Burden of proof - Technically the type of case Callie and Arizona went to trial on would be considered a Relocation. Callie is asking the court to grant her the right to relocate with the child. Under Pennsylvania law, the party requesting a relocation must notify the non-custodial parent 60 days prior to relocation, at which time the other parent can either consent or object. If a party objects, the court will ultimately make a ruling as to whether the relocation can occur. The custody trial on Grey's Anatomy seemed to place the burden on Arizona to convince the court why the child should not be uprooted from her home in Seattle. Under PA law, the burden is on the party requesting the relocation to prove the relocation is in the best interests of the child. The court will utilize 10 factors, to determine whether the relocation is appropriate. The court will also address the 16 general PA custody factors in any order. The relocating parent must show the court why the child should be permitted to relocate and how the relationship with the other parent will continue if the relocation is granted.

Effect of adoption - There came a time during Arizona's testimony that Callie's attorney started to insinuate that because Arizona was not the birth mother of the child, her claim for custody was 

Kate & Jon Gosselin: Custody and Co-Parenting Troubles Mount

Die-hard TLC fans will remember Jon Gosselin as the other half of the popular show Jon and Kate Plus 8. Parents, Jon and Kate Gosselin had twins and then, several years later, conceived sextuplets bringing their total number of children to a whopping eight. Fast-forward to the present, Jon and Kate are no longer married and are attempting to co-parent their eight children. On a recent appearance on The Steve Harvey Show, Jon shared the following custody woes with the audience: he has not seen all eight children together in three years; when the children are dropped off at his residence, he often has no idea which of his children will be arriving; he hasn't seen or spoken to one of his sons in over a year; and there is "zero" communication between Jon and Kate.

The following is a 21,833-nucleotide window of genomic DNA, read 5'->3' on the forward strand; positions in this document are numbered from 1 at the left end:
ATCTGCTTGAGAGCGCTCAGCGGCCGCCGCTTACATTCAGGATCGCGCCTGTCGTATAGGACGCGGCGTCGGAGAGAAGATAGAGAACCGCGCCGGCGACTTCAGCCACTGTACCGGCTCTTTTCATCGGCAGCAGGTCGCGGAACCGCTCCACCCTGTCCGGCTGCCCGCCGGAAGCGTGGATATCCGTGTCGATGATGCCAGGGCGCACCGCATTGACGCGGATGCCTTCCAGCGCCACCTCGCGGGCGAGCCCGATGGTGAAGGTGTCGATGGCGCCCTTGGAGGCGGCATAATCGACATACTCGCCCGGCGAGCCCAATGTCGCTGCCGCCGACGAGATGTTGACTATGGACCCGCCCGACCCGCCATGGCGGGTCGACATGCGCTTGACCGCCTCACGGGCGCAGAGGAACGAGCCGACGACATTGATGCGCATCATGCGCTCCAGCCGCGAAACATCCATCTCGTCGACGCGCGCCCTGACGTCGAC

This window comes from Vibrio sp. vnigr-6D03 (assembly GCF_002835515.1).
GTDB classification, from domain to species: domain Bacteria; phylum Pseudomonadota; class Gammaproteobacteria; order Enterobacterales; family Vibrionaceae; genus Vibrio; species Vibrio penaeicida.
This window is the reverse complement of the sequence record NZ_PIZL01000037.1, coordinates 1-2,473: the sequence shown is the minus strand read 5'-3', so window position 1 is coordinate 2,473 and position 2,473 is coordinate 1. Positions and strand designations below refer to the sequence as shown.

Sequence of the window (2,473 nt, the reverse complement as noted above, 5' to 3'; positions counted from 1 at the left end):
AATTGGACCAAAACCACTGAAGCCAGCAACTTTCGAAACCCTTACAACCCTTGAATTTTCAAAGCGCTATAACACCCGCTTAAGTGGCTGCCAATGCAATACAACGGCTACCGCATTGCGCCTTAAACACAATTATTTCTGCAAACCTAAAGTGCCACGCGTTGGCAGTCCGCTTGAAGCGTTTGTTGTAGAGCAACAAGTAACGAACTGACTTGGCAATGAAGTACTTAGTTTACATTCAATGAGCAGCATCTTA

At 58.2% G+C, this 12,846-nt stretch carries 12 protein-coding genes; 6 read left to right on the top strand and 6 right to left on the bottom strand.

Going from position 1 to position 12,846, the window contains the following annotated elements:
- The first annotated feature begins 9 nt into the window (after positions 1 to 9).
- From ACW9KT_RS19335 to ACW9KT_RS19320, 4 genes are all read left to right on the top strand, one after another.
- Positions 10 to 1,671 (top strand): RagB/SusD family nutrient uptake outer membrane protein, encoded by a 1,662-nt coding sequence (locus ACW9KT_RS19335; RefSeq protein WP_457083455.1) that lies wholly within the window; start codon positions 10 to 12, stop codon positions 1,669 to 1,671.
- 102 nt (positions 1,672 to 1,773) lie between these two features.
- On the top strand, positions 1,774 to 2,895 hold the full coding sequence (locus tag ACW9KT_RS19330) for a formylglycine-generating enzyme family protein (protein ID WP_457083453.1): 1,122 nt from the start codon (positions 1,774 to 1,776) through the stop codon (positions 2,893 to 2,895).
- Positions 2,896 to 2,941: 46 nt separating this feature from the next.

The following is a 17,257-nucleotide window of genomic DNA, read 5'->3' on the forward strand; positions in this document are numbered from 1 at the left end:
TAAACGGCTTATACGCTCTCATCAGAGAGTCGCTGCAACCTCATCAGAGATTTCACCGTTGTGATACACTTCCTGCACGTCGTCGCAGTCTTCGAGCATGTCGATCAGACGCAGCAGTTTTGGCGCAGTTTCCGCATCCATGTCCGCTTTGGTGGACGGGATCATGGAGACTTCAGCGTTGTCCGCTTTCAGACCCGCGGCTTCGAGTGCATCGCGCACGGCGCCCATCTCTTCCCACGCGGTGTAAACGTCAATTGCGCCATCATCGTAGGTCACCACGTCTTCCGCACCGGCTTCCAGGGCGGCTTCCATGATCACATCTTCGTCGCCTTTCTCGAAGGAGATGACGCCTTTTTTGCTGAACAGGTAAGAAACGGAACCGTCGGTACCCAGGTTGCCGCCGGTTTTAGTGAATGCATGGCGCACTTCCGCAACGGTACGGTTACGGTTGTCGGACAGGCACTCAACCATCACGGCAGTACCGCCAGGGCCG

While in many cases, co-parenting is by no means an easy task, especially when the marriage or relationship ended on a bad note, the vital importance co-parenting plans in custody cannot be downplayed. Not only is it beneficial for the children to see parents who can successfully work together, even though they are no longer in a relationship, but the court also looks favorably upon those parties able to co-parent effectively.

Using Jon and Kate as the example, here are some do's (and don'ts) of good co-parenting. First, all children under a custody order need to be at all custody exchanges. This means that if Jon is entitled to exercise custody of all eight children, Kate needs to be dropping off all eight children for Jon's custody time. One party shouldn't have to guess which, if any, of their children will be showing up for custody time. Obeying a court order or agreement will keep any co-parenting relationship running smoothly. If issues come up and the current arrangement isn't working for the parties or the children, it may be time for a modification rather than ignoring or disobeying the court order. Second, communication is key so Jon's allegations that he doesn't know which children will be coming for his custodial periods and that he and Kate have "zero" communication make it impossible to co-parent.